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    May 2016

    Canceling Study Abroad Programs

    image: study abroad student with backpack

    When is canceling a study abroad program warranted? Widespread media coverage of the Zika virus in Central America and terrorist attacks in Western Europe are just two recent events leading families and institutions to reconsider international travel. The decision to cancel or alter programs should be based on an objective factual analysis and the institution’s risk tolerance.


    Assess the Risk

    The decision to modify, suspend, or cancel an international program should be based on impartial evidence rather than sensational media accounts or unsubstantiated perceptions. To research concerns about health, safety, or security issues, consider information from these sources:

    Some institutions recognize certain events as bellwethers of dangerous conditions, such as:

    • State Department Travel Warnings
    • CDC Level 3 travel health warnings
    • Peace Corps activity, such as countrywide suspensions

    A complete risk assessment should include interviews with individuals and programs “on the ground.” With programs run by third-party providers, talk to the providers’ health, safety, and security liaison. Also, contact peer institutions with travelers in the area to learn what they are experiencing and share intelligence.


    Consider Options

    There’s no bright line rule for altering or canceling a study abroad program; the decision should be based on the outcome of the risk assessment and the institution’s tolerance for risk. Based on the risk assessment, institutions can consider risk mitigation strategies such as travel and curfew restrictions, requiring use of bug spray or nets in areas with mosquito-borne health concerns, consulting the national security apparatus within the country, or requiring travelers to carry a phone or contact card with important emergency numbers.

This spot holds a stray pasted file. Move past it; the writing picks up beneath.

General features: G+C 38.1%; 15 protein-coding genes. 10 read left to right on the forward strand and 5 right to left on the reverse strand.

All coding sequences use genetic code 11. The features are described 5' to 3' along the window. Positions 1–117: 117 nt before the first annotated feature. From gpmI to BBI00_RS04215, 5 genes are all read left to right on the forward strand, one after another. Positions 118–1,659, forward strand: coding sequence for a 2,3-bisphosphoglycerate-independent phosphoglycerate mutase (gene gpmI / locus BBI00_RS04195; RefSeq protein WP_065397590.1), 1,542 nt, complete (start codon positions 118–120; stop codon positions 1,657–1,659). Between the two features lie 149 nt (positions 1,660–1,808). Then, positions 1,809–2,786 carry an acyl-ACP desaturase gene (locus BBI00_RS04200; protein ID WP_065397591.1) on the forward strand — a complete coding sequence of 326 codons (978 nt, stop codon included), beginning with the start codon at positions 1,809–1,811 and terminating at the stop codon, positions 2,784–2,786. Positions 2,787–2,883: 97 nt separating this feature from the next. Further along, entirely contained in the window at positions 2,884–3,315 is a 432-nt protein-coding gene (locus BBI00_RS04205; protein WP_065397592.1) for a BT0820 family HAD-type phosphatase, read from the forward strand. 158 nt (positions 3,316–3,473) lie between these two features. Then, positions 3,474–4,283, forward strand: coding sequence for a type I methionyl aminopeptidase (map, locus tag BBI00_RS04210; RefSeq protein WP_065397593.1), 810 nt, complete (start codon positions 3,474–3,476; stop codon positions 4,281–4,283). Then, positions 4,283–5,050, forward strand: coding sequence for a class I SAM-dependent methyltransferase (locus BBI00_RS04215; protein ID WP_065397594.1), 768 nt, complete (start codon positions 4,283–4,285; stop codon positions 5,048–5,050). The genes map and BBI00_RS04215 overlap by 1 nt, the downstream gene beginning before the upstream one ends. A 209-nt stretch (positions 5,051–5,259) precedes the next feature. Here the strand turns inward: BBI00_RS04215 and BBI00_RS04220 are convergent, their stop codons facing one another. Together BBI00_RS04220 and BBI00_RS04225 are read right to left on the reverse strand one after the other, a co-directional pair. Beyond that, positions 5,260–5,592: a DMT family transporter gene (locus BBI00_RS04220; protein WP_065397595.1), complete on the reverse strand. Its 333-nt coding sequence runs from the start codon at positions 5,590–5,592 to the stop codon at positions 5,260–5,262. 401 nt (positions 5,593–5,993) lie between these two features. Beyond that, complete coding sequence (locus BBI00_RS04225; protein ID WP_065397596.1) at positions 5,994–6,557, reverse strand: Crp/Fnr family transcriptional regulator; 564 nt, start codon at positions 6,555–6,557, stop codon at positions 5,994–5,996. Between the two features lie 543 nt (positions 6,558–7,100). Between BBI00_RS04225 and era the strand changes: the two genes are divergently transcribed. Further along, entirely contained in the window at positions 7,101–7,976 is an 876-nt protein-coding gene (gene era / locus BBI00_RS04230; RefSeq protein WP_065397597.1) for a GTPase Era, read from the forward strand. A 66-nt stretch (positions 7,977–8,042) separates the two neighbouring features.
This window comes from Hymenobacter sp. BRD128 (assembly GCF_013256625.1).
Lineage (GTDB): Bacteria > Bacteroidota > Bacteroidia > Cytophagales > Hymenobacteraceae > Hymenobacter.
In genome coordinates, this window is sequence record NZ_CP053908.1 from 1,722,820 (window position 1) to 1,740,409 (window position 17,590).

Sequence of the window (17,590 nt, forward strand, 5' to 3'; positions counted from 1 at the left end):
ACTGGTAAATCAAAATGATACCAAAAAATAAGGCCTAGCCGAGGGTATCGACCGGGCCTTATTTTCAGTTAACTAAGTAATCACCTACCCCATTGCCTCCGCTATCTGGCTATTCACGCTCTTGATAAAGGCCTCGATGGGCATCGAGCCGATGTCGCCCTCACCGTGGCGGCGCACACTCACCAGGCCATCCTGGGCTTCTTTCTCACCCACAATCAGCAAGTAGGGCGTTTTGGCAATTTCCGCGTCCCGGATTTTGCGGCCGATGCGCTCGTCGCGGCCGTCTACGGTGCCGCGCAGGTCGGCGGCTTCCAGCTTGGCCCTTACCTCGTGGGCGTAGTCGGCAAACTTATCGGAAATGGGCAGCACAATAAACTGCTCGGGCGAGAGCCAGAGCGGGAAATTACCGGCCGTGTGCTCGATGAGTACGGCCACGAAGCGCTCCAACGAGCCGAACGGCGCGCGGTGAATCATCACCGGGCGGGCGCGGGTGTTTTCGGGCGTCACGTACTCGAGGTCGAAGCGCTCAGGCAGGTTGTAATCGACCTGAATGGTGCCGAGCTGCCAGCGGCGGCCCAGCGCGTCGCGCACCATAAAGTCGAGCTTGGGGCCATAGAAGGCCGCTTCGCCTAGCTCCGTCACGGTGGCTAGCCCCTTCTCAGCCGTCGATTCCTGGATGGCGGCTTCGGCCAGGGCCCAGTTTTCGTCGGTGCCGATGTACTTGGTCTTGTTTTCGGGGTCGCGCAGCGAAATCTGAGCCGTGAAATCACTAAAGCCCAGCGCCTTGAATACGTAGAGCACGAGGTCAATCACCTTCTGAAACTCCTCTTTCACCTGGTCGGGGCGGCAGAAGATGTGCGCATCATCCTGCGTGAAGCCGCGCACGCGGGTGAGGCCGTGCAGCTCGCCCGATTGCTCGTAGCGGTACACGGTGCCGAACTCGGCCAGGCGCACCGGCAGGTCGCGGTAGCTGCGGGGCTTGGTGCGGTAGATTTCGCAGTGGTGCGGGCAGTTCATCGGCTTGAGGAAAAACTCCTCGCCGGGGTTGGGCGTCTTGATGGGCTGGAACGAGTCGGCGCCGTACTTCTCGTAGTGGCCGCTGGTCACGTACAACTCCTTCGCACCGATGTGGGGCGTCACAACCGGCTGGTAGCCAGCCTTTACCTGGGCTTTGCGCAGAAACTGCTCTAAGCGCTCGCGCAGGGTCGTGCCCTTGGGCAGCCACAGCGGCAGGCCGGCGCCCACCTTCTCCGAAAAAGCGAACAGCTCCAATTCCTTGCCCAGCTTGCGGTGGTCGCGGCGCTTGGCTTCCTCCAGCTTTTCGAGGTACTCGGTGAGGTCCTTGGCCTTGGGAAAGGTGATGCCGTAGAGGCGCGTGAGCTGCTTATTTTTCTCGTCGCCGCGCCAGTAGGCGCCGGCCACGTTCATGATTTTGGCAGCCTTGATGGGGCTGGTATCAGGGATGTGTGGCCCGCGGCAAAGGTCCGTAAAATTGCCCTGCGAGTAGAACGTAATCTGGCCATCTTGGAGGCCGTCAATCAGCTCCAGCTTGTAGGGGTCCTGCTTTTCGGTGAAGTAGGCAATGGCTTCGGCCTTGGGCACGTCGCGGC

Remember that canceling a program is just one option when security conditions change. Program administrators may decide to:

    • Alter the program to mitigate risk
    • Alter the program but prepare to leave
    • Not make any changes to the program

    Communicate Your Policies and Decision

    Following an international incident, many travelers and families will consult your website. Travelers and their families value proactive communication, transparency, and consistency from home institutions and host providers in the event of an emergency. Ensure that information is easy to find and understand. The Michigan State University policy includes an emergency assistance phone number. The Loyola University New Orleans policy explains that faculty and students will be evacuated according to a plan developed with experts such as the U.S. Embassy and State Department. At Northwestern University, students who refuse to evacuate lose their student status and evacuation insurance coverage.

    People will also consult your websites before emergencies occur. The Rutgers University policy reserves the institution’s right to cancel upcoming programs. The Iowa State University policy outlines committees that analyze risk management and safety concerns when making program cancelation decisions. In addition, carefully plan your communication strategy about whether or how unused trip fees will be refunded. The North Carolina State University policy explains the difference between recoverable and unrecoverable costs to travelers. 


    Resources

    Northwestern University: 
    Monitoring World Events
    Study Abroad Refund Policies

    Michigan State University: 
    Study Abroad Risk and Security Assessment Committee (RSAC)
    Policies Regarding State Department Travel Warnings

    By Joe Vossen, risk management counsel


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